Ecommerce 101: Psychological Tips & Tricks To Sell Your Products
Published on 20th October 2020
The world of ecommerce is more competitive than ever. With so many options to choose from, you need to convince potential customers that buying your products over your competitors’ is the right choice – but how?
The answer lies in tapping into the inner workings of the human brain. Psychology is a big part of marketing – after all, it’s all about influencing and encouraging people to take some kind of desired action, in this case purchasing your products. There are many tried and tested marketing techniques that rely on psychological triggers to make whatever you’re selling irresistible to your customers.
It all comes down to the science of buying. Studies have shown that 95% of purchasing decisions are made subconsciously, so you need to appeal to your customers’ emotional core if you want to set up a successful online shop.
People tend to rely on emotions more than logic when buying. This means you can influence their decision to buy from you by creating feelings of fear, excitement, or pleasure as they browse your products.
We’ve rounded up the most popular persuasion tactics that you can use to help products fly off your website – read on to discover the secrets of ecommerce psychology.
1. Sell the sizzle, not the steak
You know the many benefits of your products, your would-be customers do not. If you want to inspire people to buy from you, they’re going to take some persuading.
Consider the language that you use to describe your products. Your customers are driven by their feelings, so you want them to connect on an emotional level with what you’re offering. The key is making the product description less about the product, and more about the person buying it.
Don’t just focus on features. Highlight the benefits of your products by identifying the needs of your customer base and then showing how your product is the thing that will fulfil these needs. You’re not just selling an item; you’re offering something they really need – a solution that will improve their life.
2. Create a sense of urgency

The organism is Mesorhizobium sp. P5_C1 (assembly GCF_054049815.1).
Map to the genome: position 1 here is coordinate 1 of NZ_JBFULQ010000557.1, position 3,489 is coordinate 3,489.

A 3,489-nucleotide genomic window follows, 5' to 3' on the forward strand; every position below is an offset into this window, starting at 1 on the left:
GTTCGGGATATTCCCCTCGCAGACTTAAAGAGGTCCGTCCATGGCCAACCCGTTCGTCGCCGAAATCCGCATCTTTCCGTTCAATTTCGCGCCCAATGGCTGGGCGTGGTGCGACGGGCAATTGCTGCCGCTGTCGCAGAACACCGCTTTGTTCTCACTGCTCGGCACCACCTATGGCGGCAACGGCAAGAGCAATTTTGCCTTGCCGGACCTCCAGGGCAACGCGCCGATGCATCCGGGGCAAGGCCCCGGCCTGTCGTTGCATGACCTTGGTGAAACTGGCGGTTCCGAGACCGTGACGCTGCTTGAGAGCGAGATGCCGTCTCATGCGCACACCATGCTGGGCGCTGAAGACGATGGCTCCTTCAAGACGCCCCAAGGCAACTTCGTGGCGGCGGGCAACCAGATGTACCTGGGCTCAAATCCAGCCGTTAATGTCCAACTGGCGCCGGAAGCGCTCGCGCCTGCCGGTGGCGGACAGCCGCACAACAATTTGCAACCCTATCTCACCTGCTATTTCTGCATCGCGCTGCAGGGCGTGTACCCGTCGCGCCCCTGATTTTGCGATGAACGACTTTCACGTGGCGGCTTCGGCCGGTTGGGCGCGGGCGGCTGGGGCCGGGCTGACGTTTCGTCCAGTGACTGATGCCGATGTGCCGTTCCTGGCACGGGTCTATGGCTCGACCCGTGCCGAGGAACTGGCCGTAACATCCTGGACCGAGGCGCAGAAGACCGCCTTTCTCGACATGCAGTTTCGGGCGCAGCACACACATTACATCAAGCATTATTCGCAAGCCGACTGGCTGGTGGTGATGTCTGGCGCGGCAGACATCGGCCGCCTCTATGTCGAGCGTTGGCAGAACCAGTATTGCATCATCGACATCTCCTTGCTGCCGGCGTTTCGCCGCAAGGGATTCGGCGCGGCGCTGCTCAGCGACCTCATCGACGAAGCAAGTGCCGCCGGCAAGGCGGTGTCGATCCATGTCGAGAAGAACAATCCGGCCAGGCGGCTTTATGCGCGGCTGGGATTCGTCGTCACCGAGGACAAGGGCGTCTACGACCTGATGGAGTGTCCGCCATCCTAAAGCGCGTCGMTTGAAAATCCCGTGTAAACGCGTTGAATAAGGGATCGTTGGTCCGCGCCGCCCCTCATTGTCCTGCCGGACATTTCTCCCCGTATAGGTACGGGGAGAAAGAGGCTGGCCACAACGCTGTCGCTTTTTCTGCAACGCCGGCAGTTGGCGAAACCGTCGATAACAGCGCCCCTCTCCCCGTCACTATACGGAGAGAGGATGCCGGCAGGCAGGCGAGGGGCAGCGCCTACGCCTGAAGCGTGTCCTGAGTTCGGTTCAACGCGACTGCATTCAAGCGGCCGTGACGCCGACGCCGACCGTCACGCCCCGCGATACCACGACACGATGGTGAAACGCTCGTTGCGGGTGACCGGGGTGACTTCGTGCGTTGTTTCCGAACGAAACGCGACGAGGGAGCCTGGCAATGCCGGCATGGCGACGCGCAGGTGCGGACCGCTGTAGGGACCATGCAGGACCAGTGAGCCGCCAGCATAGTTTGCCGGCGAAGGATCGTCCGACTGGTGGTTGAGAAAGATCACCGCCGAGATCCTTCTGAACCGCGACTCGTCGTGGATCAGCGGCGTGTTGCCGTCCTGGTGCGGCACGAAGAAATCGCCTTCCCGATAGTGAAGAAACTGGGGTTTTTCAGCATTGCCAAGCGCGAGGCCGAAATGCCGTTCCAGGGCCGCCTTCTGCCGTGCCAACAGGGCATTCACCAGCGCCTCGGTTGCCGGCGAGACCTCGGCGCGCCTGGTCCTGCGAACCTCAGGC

Scarcity sells. Showing the limited availability of products is a popular tactic used by online shops to inspire customers to take action and make a purchase before it’s too late.
This is a form of loss aversion, a psychological phenomenon in which people are typically more worried about missing out on something than concerned about what they’re gaining. In fact, the theory says that the pain of losing something is almost twice as intense as the pleasure of gaining something of the same value.
Creating the impression that your products won’t be around for long with low stock warnings – i.e. ‘only 3 left in stock’, ‘selling fast’, ‘low in stock’, etc. – triggers FOMO, the fear of missing out. This is effective as online shoppers can often be indecisive, so creating a sense of urgency will put an end to any procrastination and steer customers in the direction of your checkout.
You can also use this with your promotions. Time-limited offers, such as seasonal discounts or a flash sale, will push your customers to make a purchase before the deal expires.
3. Use the magical number 9
There are many strategic ways to price your products in order to encourage your customers to buy them, and one of the most widely used is what psychologists refer to as the left digit effect. This is where prices ending in .99 tend to be perceived by customers as being better value for money, regardless of how small the saving actually is.
For example, an item priced at £19.99 is likely to sell better than an item costing £20, even though the difference is a single penny. This is because reducing the price by 1p keeps it within a certain price range, with customers focusing on the left-most digit to inform their purchase decision – in this case the item costs in the tens, not the twenties. Customers will most often round down rather than up, so will see the value of this item as being closer to £19 than to £20, making it appear like a better deal.
Experiment with your products and see if knocking a penny off your prices makes a difference to your sales – it might have more of an impact than you’d expect.
4. Try the power of three
When presented with two similar product choices, customers are most likely to opt for the cheapest one. Adding a third option into the mix can make things interesting – instead of choosing the lowest priced item, most people will instead go for the one in the middle.
This works because the most expensive option changes the customer’s perception of what offers the best value – this is sometimes referred to as ‘good-better-best’ pricing. It’s why you’ll often see a choice of three products with the middle option highlighted as the most popular. This is particularly effective for selling service or subscription-based products, but is equally valid across all forms of ecommerce.
When faced with a choice of three, most people will automatically exclude the highest priced item, narrowing down the choice to two options. Loss aversion again comes into play here – customers don’t want to spend too much money, but more importantly, they don’t want to miss out on a great deal. For this reason, most will choose the item in the middle, as it will seem to offer more value than the cheapest product, but will still be a bargain compared to the most expensive one.
If you have three similar products at differing price points, try presenting them in this way. It may just increase the average order size for your online store.
5. Anchor your products